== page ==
Toshi Ichiyanagi was born in Kobe, Japan, on 4 February 1933. He studied composition under Kishio Hirao, Tomojiro Ikenouchi, and John Cage. He studied piano under Chieko Hara and Beveridge Webster.
He took first place in the composition division of the 18th (1949) and 20th (1951) Mainichi Music Competition (presently the Music Competition of Japan). While studying at the Julliard School of Music in New York from 1954 to 1957, he was awarded the Elizabeth A. Coolidge Prize (1955), the Serge Koussevitzky Prize (1956), and the Alexander Gretchaninov Prize (1957).
Invited by the Festival of Institute of Twentieth Century Music he returned to Japan in 1961 and held concerts and introductions both to his own music and the new music of Japan, Europe and the United States, stimulating activitity in a variety of fields. From 1966 to 67, engaged by the Rockefeller Foundation, he returned to the U. S. and held recitals of his works all over the country.
In 1976 he was engaged by Deutscher Akademischer Austausch Dienst (DAAD) as Composer-in-Residence for the city of Berlin, where he resided for six months. At music festivals all over Europe he held concerts to introduce his own works or the works of other Japanese composers. He visited Europe repeatedly after that, receiving commissions from the European Pro Musica Nova Festival (1976), Metamusik Festival (1978), Cologne Festival of Contemporary Music (1978, 1981), Holland Festival (1979), Berliner Festwochen (1981), etc.
In 1981 he received the 30th Otaka Prize for Piano Concerto No. 1 “Reminiscence of Spaces.” In 1984 he was awarded Grand Prix of the Nakajima Prize for his activities as a composer, performer and producer, and his second Otaka Prize, this time for Violin Concerto “Circulating Scenery.” This violin concerto was given its American premiere at Carnegie Hall in New York in February of the same year. In June 1984, his numerous works were performed at Seibu Theatre as Theme Composer for the contemporary music festival “Music Today.” Also in June as part of the Japan France Culture Summit, with Toru Takemitsu he held a concert of orchestral works at the Théâtre des ChampsÉlysées in Paris at the request of L’orchestre National de France.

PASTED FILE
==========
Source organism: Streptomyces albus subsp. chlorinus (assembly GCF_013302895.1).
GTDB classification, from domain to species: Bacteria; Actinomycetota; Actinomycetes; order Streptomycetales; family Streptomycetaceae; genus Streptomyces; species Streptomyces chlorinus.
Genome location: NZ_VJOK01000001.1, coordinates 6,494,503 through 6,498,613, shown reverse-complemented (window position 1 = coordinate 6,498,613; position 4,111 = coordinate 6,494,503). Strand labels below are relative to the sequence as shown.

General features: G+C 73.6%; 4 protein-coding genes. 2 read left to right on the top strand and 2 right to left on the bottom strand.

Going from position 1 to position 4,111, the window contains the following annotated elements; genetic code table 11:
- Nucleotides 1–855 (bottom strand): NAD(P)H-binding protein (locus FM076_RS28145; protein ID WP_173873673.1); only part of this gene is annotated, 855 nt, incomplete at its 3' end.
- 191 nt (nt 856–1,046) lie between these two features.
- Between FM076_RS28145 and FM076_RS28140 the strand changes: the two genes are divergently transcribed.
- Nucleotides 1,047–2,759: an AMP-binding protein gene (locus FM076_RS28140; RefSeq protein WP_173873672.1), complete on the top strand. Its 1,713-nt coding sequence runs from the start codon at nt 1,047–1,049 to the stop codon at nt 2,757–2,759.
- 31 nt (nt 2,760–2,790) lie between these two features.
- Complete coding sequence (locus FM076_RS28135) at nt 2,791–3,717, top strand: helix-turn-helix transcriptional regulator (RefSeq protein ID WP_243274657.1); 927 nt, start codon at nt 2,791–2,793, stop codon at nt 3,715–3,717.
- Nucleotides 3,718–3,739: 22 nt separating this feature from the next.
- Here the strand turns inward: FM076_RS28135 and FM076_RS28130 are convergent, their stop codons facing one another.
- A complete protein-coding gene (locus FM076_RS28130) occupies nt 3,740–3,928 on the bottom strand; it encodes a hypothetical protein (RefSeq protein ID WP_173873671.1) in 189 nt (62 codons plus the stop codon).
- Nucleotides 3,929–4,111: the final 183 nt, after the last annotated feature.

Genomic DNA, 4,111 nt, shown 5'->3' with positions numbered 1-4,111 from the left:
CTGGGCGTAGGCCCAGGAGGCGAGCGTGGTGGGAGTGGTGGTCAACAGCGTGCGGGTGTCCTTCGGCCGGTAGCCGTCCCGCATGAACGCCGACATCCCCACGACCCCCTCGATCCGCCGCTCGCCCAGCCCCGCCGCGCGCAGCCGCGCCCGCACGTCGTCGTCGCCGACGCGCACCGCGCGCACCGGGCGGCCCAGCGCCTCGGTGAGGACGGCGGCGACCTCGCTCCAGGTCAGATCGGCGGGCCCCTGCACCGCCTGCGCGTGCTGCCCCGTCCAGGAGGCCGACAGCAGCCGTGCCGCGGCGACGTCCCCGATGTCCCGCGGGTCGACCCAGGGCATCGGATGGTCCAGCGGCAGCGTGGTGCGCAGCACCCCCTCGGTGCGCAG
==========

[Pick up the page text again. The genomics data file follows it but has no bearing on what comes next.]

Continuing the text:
In 2002 he received the 33rd Suntory Music Prize. In 2004 he assumed the post of Composer-in-Residence at the Pacific Music Festival (PMF). In 2006 he premiered his third opera White Nights.
In 1999 he was awarded the Medal with Purple Ribbon, and again in 2005 the Order of the Rising Sun, Gold Rays with Rosette, by the Japanese Government. He has been selected as one of the Persons in Cultural Merit since 2008.
Currently, he serves as Artistic Director of TIME, Artistic Director of Ensemble Origin― A Millennium of Resonance, as Adviser of the Japan Music Competition, Board Member of Saison Foundation, Councilor of Suntory Foundation for Arts and General Artistic Director of the Kanagawa Arts Foudation.
The required modern playing techniques of these two extremely virtuoso pieces make a colourful, differentiated tonal world with quickly changing musical incidents accessible to both the performer and the listener. They reflect the preference of Far Eastern music for nature-related imagery which is characteristic of Toshi Ichiyanagi's work too.